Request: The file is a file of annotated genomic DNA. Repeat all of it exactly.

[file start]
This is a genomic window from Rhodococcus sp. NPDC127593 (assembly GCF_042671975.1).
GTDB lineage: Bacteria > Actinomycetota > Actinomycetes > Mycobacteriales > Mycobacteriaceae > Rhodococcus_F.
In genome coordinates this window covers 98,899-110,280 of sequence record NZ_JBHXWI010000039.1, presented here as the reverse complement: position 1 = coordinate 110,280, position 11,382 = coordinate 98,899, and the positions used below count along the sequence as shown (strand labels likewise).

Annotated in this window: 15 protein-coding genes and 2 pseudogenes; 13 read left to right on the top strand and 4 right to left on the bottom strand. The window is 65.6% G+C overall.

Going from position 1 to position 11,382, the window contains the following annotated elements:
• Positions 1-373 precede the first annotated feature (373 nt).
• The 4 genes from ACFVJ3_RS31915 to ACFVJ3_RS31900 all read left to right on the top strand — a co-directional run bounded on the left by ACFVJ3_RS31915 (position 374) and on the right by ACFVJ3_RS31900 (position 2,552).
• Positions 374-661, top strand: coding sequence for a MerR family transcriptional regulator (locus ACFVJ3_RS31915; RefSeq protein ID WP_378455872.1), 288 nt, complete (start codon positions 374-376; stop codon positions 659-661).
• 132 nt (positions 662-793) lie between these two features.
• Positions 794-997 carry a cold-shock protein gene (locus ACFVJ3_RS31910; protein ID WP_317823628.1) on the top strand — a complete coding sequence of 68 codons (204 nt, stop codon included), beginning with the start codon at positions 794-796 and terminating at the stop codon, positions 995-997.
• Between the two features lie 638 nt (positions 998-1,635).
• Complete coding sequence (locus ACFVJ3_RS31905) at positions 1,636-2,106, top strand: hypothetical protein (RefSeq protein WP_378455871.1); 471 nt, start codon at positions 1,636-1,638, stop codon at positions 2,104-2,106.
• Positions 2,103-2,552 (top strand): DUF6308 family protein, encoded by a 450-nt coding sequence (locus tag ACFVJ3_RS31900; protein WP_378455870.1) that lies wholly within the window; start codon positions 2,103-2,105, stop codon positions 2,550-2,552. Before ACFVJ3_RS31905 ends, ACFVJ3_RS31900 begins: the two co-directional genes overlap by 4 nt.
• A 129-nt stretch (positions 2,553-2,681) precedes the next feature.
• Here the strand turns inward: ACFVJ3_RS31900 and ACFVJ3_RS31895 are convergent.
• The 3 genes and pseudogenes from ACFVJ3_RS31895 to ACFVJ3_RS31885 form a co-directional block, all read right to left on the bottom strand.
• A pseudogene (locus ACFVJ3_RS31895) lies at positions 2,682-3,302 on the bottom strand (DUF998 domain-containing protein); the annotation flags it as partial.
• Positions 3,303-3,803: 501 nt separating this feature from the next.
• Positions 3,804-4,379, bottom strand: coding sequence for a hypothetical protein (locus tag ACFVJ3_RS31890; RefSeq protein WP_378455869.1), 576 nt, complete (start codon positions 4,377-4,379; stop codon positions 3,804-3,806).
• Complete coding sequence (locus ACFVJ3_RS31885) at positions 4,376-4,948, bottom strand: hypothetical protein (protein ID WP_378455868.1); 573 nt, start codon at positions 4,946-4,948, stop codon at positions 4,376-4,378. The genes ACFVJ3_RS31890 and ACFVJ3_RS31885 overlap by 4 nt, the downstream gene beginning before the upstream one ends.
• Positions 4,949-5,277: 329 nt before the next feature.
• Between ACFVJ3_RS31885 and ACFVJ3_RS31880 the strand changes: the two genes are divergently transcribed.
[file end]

This is a genomic window from Rhodococcus sp. NPDC127593 (assembly GCF_042671975.1).
GTDB lineage: Bacteria > Actinomycetota > Actinomycetes > Mycobacteriales > Mycobacteriaceae > Rhodococcus_F.
In genome coordinates this window covers 98,899-110,280 of sequence record NZ_JBHXWI010000039.1, presented here as the reverse complement: position 1 = coordinate 110,280, position 11,382 = coordinate 98,899, and the positions used below count along the sequence as shown (strand labels likewise).

Annotated in this window: 15 protein-coding genes and 2 pseudogenes; 13 read left to right on the top strand and 4 right to left on the bottom strand. The window is 65.6% G+C overall.

Going from position 1 to position 11,382, the window contains the following annotated elements:
• Positions 1-373 precede the first annotated feature (373 nt).
• The 4 genes from ACFVJ3_RS31915 to ACFVJ3_RS31900 all read left to right on the top strand — a co-directional run bounded on the left by ACFVJ3_RS31915 (position 374) and on the right by ACFVJ3_RS31900 (position 2,552).
• Positions 374-661, top strand: coding sequence for a MerR family transcriptional regulator (locus ACFVJ3_RS31915; RefSeq protein ID WP_378455872.1), 288 nt, complete (start codon positions 374-376; stop codon positions 659-661).
• 132 nt (positions 662-793) lie between these two features.
• Positions 794-997 carry a cold-shock protein gene (locus ACFVJ3_RS31910; protein ID WP_317823628.1) on the top strand — a complete coding sequence of 68 codons (204 nt, stop codon included), beginning with the start codon at positions 794-796 and terminating at the stop codon, positions 995-997.
• Between the two features lie 638 nt (positions 998-1,635).
• Complete coding sequence (locus ACFVJ3_RS31905) at positions 1,636-2,106, top strand: hypothetical protein (RefSeq protein WP_378455871.1); 471 nt, start codon at positions 1,636-1,638, stop codon at positions 2,104-2,106.
• Positions 2,103-2,552 (top strand): DUF6308 family protein, encoded by a 450-nt coding sequence (locus tag ACFVJ3_RS31900; protein WP_378455870.1) that lies wholly within the window; start codon positions 2,103-2,105, stop codon positions 2,550-2,552. Before ACFVJ3_RS31905 ends, ACFVJ3_RS31900 begins: the two co-directional genes overlap by 4 nt.
• A 129-nt stretch (positions 2,553-2,681) precedes the next feature.
• Here the strand turns inward: ACFVJ3_RS31900 and ACFVJ3_RS31895 are convergent.
• The 3 genes and pseudogenes from ACFVJ3_RS31895 to ACFVJ3_RS31885 form a co-directional block, all read right to left on the bottom strand.
• A pseudogene (locus ACFVJ3_RS31895) lies at positions 2,682-3,302 on the bottom strand (DUF998 domain-containing protein); the annotation flags it as partial.
• Positions 3,303-3,803: 501 nt separating this feature from the next.
• Positions 3,804-4,379, bottom strand: coding sequence for a hypothetical protein (locus tag ACFVJ3_RS31890; RefSeq protein WP_378455869.1), 576 nt, complete (start codon positions 4,377-4,379; stop codon positions 3,804-3,806).
• Complete coding sequence (locus ACFVJ3_RS31885) at positions 4,376-4,948, bottom strand: hypothetical protein (protein ID WP_378455868.1); 573 nt, start codon at positions 4,946-4,948, stop codon at positions 4,376-4,378. The genes ACFVJ3_RS31890 and ACFVJ3_RS31885 overlap by 4 nt, the downstream gene beginning before the upstream one ends.
• Positions 4,949-5,277: 329 nt before the next feature.
• Between ACFVJ3_RS31885 and ACFVJ3_RS31880 the strand changes: the two genes are divergently transcribed.